I started Terrible Praise armed with a series outline. I knew my protagonist Stela as well as I could before immersing myself in her persona. Three chapters into Terrible Praise, book one of The Redamancy Series, I quickly learned that while I had a feel for Stela (what she might say, what she might do, what she valued), I had no sense of her love interest, Elizabeth, whatsoever.
My work came to an abrupt halt. I didn’t know what Stela, my centuries old vampire, saw in the object of her affection. Why was Elizabeth so special? Why was this human nurse the woman for whom Stela would defy convention and direct order.
As I said, I didn’t know the first thing about writing a book. I didn’t know how to fix the “Elizabeth” problem. She needed her own goals, her own desires and motivations. If I couldn’t give her that depth, the best I could hope for was a pretty caricature of a person.
I began writing the fourth chapter from Elizabeth’s point of view, purely as an exercise. I had questions only she could answer, and I could think of no better way to communicate with her character directly.
It only took one experimental chapter to fall as madly in love with Elizabeth as Stela had. One chapter to realize my entire series would need to be reimagined. I found Elizabeth’s voice and I couldn’t let go of her, or she wouldn’t let go of me. So I went back to the proverbial drawing board and drafted a new series outline. One that would suit a dual point of view narrative.
Elizabeth, once awakened, could not remain an ornament. She would have equal time and her fair say in every matter.
Melissa Price: At the time that I wrote Steel Eyes, my debut novel with Bella, it felt like a huge gamble to create a believable “anonymous” renowned rock legend who was also a spy. As a big fan of intrigue stories, I wanted to write the intersection of the lesbian romance thriller. As it turned out, the name of that street was “Lesbianage” Lane. I wondered if I could realistically pull off a two-decade story without having my character’s identity breached. Could the woman who had inspired Steel Eyes to become a legend remain her unrequited lost love long enough to carry the story forward? Could Steel Eyes fight the good fight as a spy, achieve world fame anonymously, and still have the impetus to recapture her lost love? At times gritty and strong, yet at other times vulnerable and sultry, once I fell in love with the Steel Eyes character and her legend, for me there was no turning back.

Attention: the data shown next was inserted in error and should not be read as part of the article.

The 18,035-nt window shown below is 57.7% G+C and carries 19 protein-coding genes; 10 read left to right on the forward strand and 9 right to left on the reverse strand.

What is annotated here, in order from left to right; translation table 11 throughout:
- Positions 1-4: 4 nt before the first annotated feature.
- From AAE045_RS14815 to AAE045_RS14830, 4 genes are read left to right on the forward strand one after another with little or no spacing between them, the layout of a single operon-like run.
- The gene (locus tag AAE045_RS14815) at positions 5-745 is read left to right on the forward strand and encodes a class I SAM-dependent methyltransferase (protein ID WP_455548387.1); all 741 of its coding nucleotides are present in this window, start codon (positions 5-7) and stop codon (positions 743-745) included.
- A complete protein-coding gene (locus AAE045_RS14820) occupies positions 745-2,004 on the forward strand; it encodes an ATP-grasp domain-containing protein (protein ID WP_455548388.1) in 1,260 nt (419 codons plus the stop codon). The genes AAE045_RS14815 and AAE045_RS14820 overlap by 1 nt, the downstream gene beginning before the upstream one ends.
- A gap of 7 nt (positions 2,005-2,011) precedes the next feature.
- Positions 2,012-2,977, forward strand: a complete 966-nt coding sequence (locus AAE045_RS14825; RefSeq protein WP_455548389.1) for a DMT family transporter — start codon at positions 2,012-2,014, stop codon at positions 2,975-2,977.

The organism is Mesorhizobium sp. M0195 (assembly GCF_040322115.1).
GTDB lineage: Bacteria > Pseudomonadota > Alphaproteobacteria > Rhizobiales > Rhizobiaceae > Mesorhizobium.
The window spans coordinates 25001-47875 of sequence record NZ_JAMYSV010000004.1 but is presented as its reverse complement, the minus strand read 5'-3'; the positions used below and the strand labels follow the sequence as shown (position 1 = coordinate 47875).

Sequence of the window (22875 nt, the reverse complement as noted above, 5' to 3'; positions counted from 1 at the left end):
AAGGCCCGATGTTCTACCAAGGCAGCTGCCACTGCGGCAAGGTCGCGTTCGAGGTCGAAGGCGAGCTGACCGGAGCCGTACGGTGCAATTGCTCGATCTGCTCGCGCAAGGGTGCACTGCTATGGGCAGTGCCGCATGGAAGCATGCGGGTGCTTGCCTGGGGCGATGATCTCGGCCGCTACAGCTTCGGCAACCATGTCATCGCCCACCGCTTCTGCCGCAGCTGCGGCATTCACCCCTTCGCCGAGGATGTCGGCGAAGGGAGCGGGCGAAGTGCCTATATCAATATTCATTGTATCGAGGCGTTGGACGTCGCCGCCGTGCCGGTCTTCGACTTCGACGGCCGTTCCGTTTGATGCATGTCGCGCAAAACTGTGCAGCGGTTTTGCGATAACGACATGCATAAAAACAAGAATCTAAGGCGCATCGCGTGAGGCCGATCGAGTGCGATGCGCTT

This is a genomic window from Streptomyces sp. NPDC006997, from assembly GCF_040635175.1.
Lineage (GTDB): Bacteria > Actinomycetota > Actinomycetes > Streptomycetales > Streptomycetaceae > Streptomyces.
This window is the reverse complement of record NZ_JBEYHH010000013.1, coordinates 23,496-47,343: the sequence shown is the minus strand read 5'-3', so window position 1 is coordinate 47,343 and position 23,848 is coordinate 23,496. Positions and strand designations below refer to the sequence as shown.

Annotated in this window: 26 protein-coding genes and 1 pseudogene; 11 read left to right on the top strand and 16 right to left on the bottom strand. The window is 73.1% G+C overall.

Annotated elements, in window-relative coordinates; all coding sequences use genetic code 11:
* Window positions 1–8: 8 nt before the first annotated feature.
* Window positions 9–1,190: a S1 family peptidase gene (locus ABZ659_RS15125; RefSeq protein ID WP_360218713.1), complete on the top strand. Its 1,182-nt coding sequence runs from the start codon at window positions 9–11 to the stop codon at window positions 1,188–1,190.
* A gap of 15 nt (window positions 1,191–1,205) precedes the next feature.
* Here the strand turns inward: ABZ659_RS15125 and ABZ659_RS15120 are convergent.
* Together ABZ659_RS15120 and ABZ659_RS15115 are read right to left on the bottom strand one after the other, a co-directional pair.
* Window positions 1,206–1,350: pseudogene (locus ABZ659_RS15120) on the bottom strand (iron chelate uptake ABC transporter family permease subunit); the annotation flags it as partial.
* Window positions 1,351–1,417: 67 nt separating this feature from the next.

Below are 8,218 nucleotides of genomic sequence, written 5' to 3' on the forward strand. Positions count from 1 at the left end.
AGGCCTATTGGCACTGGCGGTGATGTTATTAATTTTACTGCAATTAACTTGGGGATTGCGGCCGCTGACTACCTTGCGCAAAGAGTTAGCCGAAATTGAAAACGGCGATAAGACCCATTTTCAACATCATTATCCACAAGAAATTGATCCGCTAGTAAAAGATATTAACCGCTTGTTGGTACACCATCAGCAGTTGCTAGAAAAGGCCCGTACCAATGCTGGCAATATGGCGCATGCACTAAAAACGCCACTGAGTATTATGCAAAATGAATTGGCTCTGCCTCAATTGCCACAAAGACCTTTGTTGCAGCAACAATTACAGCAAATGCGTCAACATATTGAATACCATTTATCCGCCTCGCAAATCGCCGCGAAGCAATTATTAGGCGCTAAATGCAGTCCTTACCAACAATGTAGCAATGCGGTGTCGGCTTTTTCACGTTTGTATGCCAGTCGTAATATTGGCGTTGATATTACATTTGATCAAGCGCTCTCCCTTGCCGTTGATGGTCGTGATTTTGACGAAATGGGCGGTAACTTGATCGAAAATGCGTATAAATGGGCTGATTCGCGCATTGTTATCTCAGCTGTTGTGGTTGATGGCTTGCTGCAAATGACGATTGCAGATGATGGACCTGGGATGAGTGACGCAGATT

Emily King: In lesbian fiction, books featuring health care providers are among the many I gravitate toward reading. I’ve read books featuring main characters as physicians, veterinarians, and nurses, to name a few. As a pharmacist, I’ve always wondered where the pharmacists are. Seldom have I seen mention of any but in passing, so set out to write a novel featuring one. That book is Cracking Love, my first and a romance. It was a risk in the sense that “sexy” may not be one of the terms that initially comes to mind when one sees the word “pharmacist,” not like it might with say, “surgeon.” But I wanted to share the story of regional pharmacy manager Janet, and it was a lot of fun, especially when getting to explore her interest in walnut farmer Gail.